Prozor Fortress sits prominently above the town of Vrlika. The known history of fortress begins parallel with the history of Vrlika in the 7th century, when the Croats moved there and formed a village on the spring of the river Cetina, in a field below the mountain Dinara.
After the crowning of Ladislaus as the Hungarian King in Zadar in 1403, and in political maneuvering against his arch political rival and enemy, king Sigismund, he appointed Hrvatinić as his deputy for Croatia and Dalmatia as he promised earlier. In 1406, king Ladislaus of Naples gifted Prozor Fortress, at that time Castrum Werhlychky, as a center of Vrlička župa to the Hrvoje Vukčić.
At the beginning of the 15th century, Hrvoje Vukčić fortified and strengthen the Prozor Fortress over the Vrlika valley to defend inhabitants from the invasion by the Ottoman Empire. After 1416, and Hrvoje Vukčić death, his son Balša Hercegović was unable to hold Prozor Fortress, which then passed to Ivaniš Nelipić, and later to Ivan Frankopan.
In 1421, king Sigismund donated Vrlika with the Prozor Fortress to Mihača Nikolin Vitturi, but Ivaniš Nelipić refused to handover the fortress. When wealthy Prince Ivaniš Nelipić, the last male member of Frankopan's illustrious clan, died in 1434, the problem of inheritance became acute. According to his will, his only daughter, Princess Catherine or Margarita Nelipić, was to inherit all of his extensive possessions from the Velebit ranges to Cetina river. Her patrimony was argued and eventually shared by Frankopan. In spite of the legality of this bequest, and his consent to the marriage upon request of the late Ivaniš Nelipić, king Sigismund denounced the testament and demanded that Frankopan turn over to him the legacy of his wife's inheritance. When Frankopan refused to obey, Sigismund proclaimed him a rebel and deprived him of all honors and possessions. After that the fortress was lost to Venetian noble Mihača (Mikac) Nikolin Vitturi from Trogir, who was a commissioner of king Sigismund.
The Turks invaded the fortress in 1522, and held it until 1688. After the fortress was taken, the Turks, disregarding the conditions of its surrender, massacred all within it. After the Turks, the fortress belonged to the Republic of Venice, then to the Austrian Empire, when it lost its main strategic importance. From 1805 to 1813, it was under French rule, and from 1813 to 1918 it again under the Austrian rule, as was all Croatia.
Prozor Fortress was built on isolated rock, detached from the craggy cliff on the end of mountain Svilaja range of hills. The remains of the Prozor Fortress are the ruins of a spacious residential building, a water tank, stone walls and a chapel. The Prozor Fortress was expended while it was owned by Hrvoje Vukčić Hrvatinić at the end of 14th and early 15th centuries from the small stronghold built by the Illyrian tribe of Dalmatae. In Turkish times the mahala, or the housing area of Vrlika fortress, developed around it. Prozor Fortress is dominated by the tall keep or donjon, around which is an open court with houses and a chapel. The courtyard is defended by the lower ramparts and a round tower. A drawbridge once gave access to the keep. Today's condition of Prozor Fortress is poorly, as the fortress is ruined, although slightly renovated.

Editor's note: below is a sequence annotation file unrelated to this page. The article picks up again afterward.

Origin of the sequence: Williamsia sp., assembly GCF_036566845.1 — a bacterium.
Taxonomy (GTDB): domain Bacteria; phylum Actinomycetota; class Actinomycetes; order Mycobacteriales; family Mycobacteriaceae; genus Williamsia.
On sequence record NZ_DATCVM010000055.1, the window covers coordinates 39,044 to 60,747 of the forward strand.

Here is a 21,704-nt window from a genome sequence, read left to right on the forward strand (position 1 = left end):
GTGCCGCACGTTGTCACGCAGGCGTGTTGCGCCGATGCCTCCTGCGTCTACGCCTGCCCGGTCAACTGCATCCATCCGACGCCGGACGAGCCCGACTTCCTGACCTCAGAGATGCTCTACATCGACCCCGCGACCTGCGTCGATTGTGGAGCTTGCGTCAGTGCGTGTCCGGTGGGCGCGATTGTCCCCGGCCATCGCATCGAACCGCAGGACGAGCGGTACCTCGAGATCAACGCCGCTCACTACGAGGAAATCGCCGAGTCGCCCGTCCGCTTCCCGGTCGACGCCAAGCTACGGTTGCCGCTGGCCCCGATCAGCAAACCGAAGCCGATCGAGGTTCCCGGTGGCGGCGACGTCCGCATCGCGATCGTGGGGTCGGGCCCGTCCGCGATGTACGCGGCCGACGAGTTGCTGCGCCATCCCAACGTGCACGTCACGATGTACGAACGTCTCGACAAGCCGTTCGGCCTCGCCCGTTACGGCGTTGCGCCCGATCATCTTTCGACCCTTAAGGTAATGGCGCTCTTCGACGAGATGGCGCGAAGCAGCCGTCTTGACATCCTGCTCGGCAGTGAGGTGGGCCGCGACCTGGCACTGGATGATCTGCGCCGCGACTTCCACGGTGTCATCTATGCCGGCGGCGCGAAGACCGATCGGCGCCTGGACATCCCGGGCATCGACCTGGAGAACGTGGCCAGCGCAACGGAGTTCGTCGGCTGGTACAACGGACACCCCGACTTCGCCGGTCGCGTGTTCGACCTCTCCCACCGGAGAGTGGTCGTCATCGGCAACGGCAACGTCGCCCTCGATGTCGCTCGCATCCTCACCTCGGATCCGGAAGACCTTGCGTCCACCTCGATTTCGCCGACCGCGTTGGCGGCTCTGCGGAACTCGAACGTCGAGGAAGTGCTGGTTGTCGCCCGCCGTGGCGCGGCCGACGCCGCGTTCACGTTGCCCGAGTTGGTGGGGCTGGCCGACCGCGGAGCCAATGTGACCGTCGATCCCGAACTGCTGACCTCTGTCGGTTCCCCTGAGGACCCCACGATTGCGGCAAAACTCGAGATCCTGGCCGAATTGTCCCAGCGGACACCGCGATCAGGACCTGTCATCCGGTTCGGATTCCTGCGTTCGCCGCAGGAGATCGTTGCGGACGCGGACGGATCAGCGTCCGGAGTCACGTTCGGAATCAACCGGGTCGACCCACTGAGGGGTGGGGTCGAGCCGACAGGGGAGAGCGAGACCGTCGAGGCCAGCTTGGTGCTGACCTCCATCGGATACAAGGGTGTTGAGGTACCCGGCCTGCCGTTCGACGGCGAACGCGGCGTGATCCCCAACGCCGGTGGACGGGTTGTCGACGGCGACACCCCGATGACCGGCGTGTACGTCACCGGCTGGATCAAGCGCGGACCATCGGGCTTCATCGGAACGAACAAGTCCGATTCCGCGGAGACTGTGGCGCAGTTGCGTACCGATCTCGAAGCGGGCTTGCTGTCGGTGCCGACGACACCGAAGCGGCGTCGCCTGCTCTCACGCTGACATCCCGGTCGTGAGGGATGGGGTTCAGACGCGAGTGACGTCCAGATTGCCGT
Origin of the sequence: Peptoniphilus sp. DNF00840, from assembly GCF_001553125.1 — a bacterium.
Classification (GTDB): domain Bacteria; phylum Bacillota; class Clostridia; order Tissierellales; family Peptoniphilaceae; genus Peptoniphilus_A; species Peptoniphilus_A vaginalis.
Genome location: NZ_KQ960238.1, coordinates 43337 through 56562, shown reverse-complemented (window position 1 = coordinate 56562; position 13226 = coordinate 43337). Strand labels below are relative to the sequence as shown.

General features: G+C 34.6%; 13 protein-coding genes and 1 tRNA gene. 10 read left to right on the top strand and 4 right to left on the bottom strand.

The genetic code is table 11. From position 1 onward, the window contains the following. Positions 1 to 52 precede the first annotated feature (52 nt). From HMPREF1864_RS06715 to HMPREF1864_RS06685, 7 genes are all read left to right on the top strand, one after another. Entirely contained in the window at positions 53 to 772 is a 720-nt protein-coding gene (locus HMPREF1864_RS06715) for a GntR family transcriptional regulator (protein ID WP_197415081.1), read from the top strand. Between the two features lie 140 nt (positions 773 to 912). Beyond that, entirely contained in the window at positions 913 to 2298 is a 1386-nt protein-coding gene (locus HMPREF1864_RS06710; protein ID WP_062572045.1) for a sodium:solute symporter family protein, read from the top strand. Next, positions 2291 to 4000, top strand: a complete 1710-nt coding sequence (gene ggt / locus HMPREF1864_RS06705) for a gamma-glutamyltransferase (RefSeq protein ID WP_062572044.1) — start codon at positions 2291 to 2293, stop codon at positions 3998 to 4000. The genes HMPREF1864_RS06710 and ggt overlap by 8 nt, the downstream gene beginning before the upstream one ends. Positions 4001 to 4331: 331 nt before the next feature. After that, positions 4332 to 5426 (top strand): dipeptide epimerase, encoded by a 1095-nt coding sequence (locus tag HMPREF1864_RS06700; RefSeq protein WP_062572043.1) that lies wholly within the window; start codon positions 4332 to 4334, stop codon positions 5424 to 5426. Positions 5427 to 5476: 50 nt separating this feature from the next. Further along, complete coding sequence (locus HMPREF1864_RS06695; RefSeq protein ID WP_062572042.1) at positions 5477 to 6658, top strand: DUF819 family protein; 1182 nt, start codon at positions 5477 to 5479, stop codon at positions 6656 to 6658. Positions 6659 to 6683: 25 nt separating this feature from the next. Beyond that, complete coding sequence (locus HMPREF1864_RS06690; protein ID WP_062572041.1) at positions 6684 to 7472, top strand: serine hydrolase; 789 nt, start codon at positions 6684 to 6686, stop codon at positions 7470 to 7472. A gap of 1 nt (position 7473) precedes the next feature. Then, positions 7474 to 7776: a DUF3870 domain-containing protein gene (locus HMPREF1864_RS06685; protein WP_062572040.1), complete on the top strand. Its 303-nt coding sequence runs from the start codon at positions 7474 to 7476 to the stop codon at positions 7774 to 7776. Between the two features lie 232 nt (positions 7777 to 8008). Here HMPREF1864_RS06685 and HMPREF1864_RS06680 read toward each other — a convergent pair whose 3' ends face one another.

It is partially restored, and entrance is free of charge. The way up to Prozor Fortress starts at the Roman Catholic parish church in Vrlika. It takes a 1.5-kilometre car ride towards small village of Maovice, followed by a 25-minute walk along a dirt trail.References:
Fisherman's Bastion is a terrace in neo-Gothic and neo-Romanesque style situated on the Buda bank of the Danube, on the Castle hill in Budapest, around Matthias Church. It was designed and built between 1895 and 1902 on the plans of Frigyes Schulek. Construction of the bastion destabilised the foundations of the neighbouring 13th century Dominican Church which had to be pulled down. Between 1947–48, the son of Frigyes Schulek, János Schulek, conducted the other restoration project after its near destruction during World War II.
From the towers and the terrace a panoramic view exists of Danube, Margaret Island, Pest to the east and the Gellért Hill.
Its seven towers represent the seven Magyar tribes that settled in the Carpathian Basin in 896.
The Bastion takes its name from the guild of fishermen that was responsible for defending this stretch of the city walls in the Middle Ages. It is a viewing terrace, with many stairs and walking paths.
A bronze statue of Stephen I of Hungary mounted on a horse, erected in 1906, can be seen between the Bastion and the Matthias Church. The pedestal was made by Alajos Stróbl, based on the plans of Frigyes Schulek, in Neo-Romanesque style, with episodes illustrating the King's life.